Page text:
The world's greatest living cinematographer, Vilmos Zsigmond (Butch Cassidy and the Sundance Kid, Deliverance, Bonfire of the Vanities, The Deer Hunter, dozens of others), was present at the world premiere of Summer Children, a 1965 film he shot that has never been released. During the Q and A after the screening, he lamented what digital cams have done to films. No one cares about lighting, he said. No one even knows who Rembrandt was. They think chiaroscuro is an STD. Most film today is crap. I couldn't agree more. But then, with future film distribution depending on iPhone viewing, who needs lighting?
In the lobby, I purchased the one remaining DVD of Summer Children, turned around and found myself facing Vilmos. He looks more like a healthy 62 than his 82. I shook hands, expressed my sincere admiration, and asked if he'd autograph the DVD. Puzzled, he signed it.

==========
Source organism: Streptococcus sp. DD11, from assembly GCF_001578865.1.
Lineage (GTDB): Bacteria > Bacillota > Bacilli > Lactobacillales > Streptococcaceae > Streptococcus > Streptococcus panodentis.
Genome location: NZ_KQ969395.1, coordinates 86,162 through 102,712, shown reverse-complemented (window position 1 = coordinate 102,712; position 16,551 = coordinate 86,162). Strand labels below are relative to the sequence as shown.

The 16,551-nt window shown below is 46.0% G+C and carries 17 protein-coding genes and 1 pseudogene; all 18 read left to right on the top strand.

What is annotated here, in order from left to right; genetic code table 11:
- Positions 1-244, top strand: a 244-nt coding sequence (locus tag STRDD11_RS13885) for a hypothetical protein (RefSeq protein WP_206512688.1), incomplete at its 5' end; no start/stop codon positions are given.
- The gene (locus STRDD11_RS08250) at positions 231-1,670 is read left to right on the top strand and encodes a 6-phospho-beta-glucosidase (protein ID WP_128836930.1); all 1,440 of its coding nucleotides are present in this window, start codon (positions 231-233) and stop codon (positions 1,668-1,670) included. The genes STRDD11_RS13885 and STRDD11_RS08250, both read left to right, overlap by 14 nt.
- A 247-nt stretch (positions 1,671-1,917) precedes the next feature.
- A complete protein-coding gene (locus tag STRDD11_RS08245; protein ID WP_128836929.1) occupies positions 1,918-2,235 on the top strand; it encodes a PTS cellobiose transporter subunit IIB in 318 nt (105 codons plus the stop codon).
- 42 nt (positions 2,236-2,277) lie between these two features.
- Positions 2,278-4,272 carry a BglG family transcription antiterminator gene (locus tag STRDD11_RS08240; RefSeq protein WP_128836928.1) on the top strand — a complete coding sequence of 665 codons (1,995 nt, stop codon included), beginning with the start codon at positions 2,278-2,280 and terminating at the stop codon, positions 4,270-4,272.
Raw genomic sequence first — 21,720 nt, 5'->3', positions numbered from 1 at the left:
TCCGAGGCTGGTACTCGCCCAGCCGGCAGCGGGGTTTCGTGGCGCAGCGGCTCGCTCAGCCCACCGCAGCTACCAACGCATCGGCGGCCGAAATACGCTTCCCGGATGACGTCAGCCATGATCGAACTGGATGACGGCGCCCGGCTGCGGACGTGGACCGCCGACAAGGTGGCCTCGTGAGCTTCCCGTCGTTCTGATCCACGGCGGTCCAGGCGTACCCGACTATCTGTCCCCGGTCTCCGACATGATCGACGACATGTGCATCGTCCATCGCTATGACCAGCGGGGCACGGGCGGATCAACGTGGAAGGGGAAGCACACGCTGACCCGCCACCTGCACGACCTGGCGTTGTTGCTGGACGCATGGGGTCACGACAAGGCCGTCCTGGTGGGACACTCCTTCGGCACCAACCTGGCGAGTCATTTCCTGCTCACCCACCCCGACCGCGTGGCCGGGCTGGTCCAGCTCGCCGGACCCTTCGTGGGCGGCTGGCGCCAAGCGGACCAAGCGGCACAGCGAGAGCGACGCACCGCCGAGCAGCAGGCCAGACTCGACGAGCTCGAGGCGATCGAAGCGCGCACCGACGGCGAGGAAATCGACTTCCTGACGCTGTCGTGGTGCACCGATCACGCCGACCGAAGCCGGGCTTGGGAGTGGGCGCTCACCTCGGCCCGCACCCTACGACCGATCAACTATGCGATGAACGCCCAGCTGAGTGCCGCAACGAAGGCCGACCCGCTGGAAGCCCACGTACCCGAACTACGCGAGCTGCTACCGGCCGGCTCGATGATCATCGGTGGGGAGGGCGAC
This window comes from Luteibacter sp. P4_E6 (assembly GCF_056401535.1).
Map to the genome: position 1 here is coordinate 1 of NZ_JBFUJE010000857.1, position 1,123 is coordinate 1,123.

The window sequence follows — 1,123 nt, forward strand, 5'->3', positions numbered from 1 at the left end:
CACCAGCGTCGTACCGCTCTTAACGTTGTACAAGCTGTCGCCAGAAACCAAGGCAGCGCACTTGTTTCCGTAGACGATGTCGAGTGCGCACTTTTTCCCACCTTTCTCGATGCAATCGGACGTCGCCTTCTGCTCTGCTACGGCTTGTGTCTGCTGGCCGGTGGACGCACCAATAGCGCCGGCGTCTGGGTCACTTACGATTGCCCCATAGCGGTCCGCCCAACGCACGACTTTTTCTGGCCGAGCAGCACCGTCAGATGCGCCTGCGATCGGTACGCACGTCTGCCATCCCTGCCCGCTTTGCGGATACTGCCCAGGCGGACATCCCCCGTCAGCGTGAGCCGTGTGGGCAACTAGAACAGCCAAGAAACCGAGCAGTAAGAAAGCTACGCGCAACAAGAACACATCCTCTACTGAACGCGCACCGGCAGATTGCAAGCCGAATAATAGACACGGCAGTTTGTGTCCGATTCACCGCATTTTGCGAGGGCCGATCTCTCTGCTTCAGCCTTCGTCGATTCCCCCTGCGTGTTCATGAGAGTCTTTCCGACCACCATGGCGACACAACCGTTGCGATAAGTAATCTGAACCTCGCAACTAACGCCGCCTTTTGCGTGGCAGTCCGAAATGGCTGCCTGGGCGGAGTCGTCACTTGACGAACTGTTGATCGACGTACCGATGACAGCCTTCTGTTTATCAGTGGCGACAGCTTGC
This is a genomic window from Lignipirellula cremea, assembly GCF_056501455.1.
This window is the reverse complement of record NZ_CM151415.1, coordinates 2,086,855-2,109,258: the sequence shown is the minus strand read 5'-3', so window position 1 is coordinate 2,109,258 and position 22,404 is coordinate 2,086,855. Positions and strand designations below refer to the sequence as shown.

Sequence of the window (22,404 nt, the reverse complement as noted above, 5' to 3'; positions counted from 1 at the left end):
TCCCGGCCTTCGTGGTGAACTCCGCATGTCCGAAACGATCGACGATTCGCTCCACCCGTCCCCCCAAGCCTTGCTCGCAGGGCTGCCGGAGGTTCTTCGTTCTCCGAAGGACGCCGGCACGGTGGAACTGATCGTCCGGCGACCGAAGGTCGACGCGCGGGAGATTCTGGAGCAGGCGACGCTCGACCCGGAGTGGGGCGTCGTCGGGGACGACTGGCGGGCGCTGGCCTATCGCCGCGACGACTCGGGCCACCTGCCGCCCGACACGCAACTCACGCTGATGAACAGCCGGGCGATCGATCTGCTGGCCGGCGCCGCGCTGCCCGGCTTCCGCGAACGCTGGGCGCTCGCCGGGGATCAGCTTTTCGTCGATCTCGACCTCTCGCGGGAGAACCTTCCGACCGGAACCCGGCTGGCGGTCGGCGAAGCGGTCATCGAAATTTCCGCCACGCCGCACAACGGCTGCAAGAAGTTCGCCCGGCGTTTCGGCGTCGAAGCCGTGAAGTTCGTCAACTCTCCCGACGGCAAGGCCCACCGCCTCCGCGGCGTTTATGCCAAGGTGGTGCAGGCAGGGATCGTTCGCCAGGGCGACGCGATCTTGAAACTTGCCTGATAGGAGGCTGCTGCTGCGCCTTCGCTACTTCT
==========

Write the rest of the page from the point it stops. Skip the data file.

"Where did you get this?" he asked. "I didn't know they'd printed them. I don't even have one."
"I bought the last one off the table. I'll sell it to you, but it'll cost. It's the only DVD autographed by Vilmos Zsigmond." He laughed.
And so did I laugh. Aside from overpriced gyros sandwiches, how wonderful and inspiring to spend a week hustling my film in a charming mountain setting, surrounded by friendly masters and future masters of the art of cinema. This is why I chose to struggle and sacrifice to make Moonhair: To aspire for beauty, to share visions and dreams with like-minded souls, to encourage and be encouraged, to share camaraderie.
Political differences aside, thank you Robert Redford for the vision and realization of Sundance. With a bit of luck and a ton of persistence, I'll be back next year with Moonhair in the lineup, offering what I can to another newbie.